Additionally, the colonization of America was initiated, several regulations were enacted in the Laws of the Indies to prevent Jews and Muslims and their descendants to emigrate and settle in the overseas colonies. [14] There was a thriving business in establishing false documentation to allow conversions to emigrate to Spain’s overseas territories. [15] These provisions are repeatedly emphasized in the following sections of the Laws, which provides that the regulations are often ignored, [16]Most of the time, they were badly needed. During the period when Portugal and Spain were ruled by the same monarch (1580-1640), Portuguese merchants, many of whom were so-called crypto-Jews (Jews passing as Christians) became important members of the merchant communities in the viceregal capitals of Mexico City and Lima. When Portugal successfully revolted in 1640 from Spain, the Holy Office of the Inquisition in both capitals initiated intensive investigations to identify and prosecute crypto-Jews, resulting in spectacular autos from the mid seventeenth century. [17]

See also

  • Blue blood
  • Casta
  • Caste
  • Converso
  • Crypto-Judaism
  • Inquisition
  • Judaize
  • Marrano
  • One-drop rule

Further reading

  • Alberro, Solange. Inquisición y sociedad en México, 1571-1700 . Mexico City: Fondo de Cultura Económica 1993.
  • Beinart, Haim. Conversos ante the inquisition . Jerusalem: Hebrew University 1965.
  • Gitlitz, David. Secrecy and Deceit: The Religion of the Crypto-Jews, Albuquerque, NM: University of New Mexico Press, 2002. ISBN  082632813X
  • Gojman from Backal, Alicia. “Conversos” in Encyclopedia of Mexico . Chicago: Fitzroy Dearborn 1997, vol. 1, pp. 340-344.
  • Gojman Goldberg, Alicia. Los conversos in Nueva España . Mexico City: Enep-Acatlan, UNAM 1984.
  • Greenleaf, Richard E. The Mexican Inquisition in the Sixteenth Century . Albuquerque: University of New Mexico Press 1969.
  • Hering Torres, Max S., et al., Eds. Race and Blood in the Iberian World . Berlin: Lit, 2012.
  • Kamen, Henry. The Spanish Inquisition . London: Weidenfeld and Nicolson 1965.
  • Lafaye, Jacques. Cruzadas y Utopias: El judeocristianismo en las sociedades Ibéricas . Mexico City: Fondo de Cultura Económica 1984.
  • Lanning, John Tate . “Legitimacy and Limpieza of Sangre in the Practice of Medicine in the Spanish Empire.” Jahrbuch für Geschicte 4 (1967)
  • Liebman, Seymour. Los Judíos in México and in Central America . Mexico city: Siglo XXI 1971.
  • Martínez, Maria Elena. “Limpieza de Sangre” in Encyclopedia of Mexico , vol. 1, pp. 749-752. Chicago: Fitzroy Dearborn 1997.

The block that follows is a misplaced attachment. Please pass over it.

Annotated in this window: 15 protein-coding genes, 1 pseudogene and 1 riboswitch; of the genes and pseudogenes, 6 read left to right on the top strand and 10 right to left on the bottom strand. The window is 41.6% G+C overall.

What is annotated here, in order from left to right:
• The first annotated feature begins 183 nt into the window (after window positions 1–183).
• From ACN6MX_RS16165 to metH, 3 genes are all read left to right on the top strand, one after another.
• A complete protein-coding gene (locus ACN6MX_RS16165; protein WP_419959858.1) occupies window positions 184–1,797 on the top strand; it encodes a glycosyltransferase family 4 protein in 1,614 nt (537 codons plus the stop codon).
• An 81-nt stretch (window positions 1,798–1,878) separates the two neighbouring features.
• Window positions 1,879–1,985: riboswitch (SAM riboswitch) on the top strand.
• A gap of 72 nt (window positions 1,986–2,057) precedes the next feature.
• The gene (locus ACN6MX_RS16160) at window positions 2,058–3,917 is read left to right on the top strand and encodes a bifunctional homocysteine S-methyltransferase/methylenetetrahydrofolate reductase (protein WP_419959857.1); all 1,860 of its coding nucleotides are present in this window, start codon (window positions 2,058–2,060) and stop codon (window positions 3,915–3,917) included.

• Roth, Norman, Conversos, Inquisition, and the Expulsion of the Jews from Spain, Madison, WI: University of Wisconsin Press, 1995. ISBN  0299142302
  • Seed, Patricia. To Love, Honor, and Obey in Colonial Mexico: Conflicts over Marriage Choices, 1574-1821 . Stanford: Stanford University Press 1988.
  • Sicroff, Albert A. Los estatutos de limpieza de sangre . Translated by Mauro Armiño. Madrid: Tauros 1985.

References

  1. ^ Jump up to:b Estatutos of Limpieza de Sangre , Pablo A. Chami.
  2. Jump up^ Maria Elena Martínrez,Genealogical Fictions: Limpieza de sangre, religion, and gender in colonial Mexico. Stanford, Calif: Stanford University Press 2008.
  3. Jump up^ Manuel de Larramendi,Corografía de la muy noble y muy leal provincia de Guipúzcoa, Bilbao, 1986, facsimile edition of that from EditorialEkin, Buenos Aires, 1950. (Also published by Tellechea Idígoras, San Sebastián, 1969.) Quoted inThe idea of ​​Spain between the vultures of Edad Moderna , by Jon Arrieta Alberdi,Anals 1997-1998, Real Sociedad Económica Valenciana of Amigos del País.
  4. Jump up^ Limpieza of bloodin the Spanish-languageAuñamendi Encyclopedia
  5. Jump up^ Aranzadi, Juan (7 March 2012). Milenarismo vasco: Edad de Oro, etnia y nativismo . Penguin Random House Grupo Editorial España. pp. 508-509. ISBN  978-84-306-1581-0 .
  6. Jump up^ Codigos Españoles Tome X. Page 225
  7. Jump up^ Colección Legislativa de España(1870), p. 364
  8. Jump up^ Colección Legislativa de España(1870), page 365
  9. Jump up^ Colección Legislativa de España(1870), page 366
  10. Jump up^ Los judíos en España,Joseph Pérez. Marcial Pons. Madrid (2005).
  11. Jump up^ Sicroff, Albert A. Los Estatutos de Limpieza de Sangre . p. 121.
  12. Jump up^ Maria Elena Martinez,Genealogical Fictions: Limpieza de Sangre, Religion, and Gender in Colonial Mexico. Stanford: Stanford University Press 2008, p. 270.
  13. Jump up^ Martinez,Genealogical Fictions, p. 273.
  14. Jump up^ Maria Elena Martinez, “Limpieza de Sangre” inEncyclopedia of Mexico, vol. 1, p. 751. Chicago: Fitzroy Dearborn 1997.
  15. Jump up^ Alicia Gojman of Backal, “Conversos” inEncyclopedia of Mexico, Chicago: Fitzroy Dearborn 1997, vol. 1, p.341.
  16. Jump up^ Avrum Ehrlich, Mark (2009). Encyclopedia of the Jewish diaspora: origins, experiences, and culture . ABC-CLIO. p. 689. ISBN  1-85109-873-9 .
  17. Jump up^ Jonathan I. Israel,Race, Class, and Politics in Colonial Mexico, 1610-1670. Oxford: Oxford University Press 1975, p. 245-46.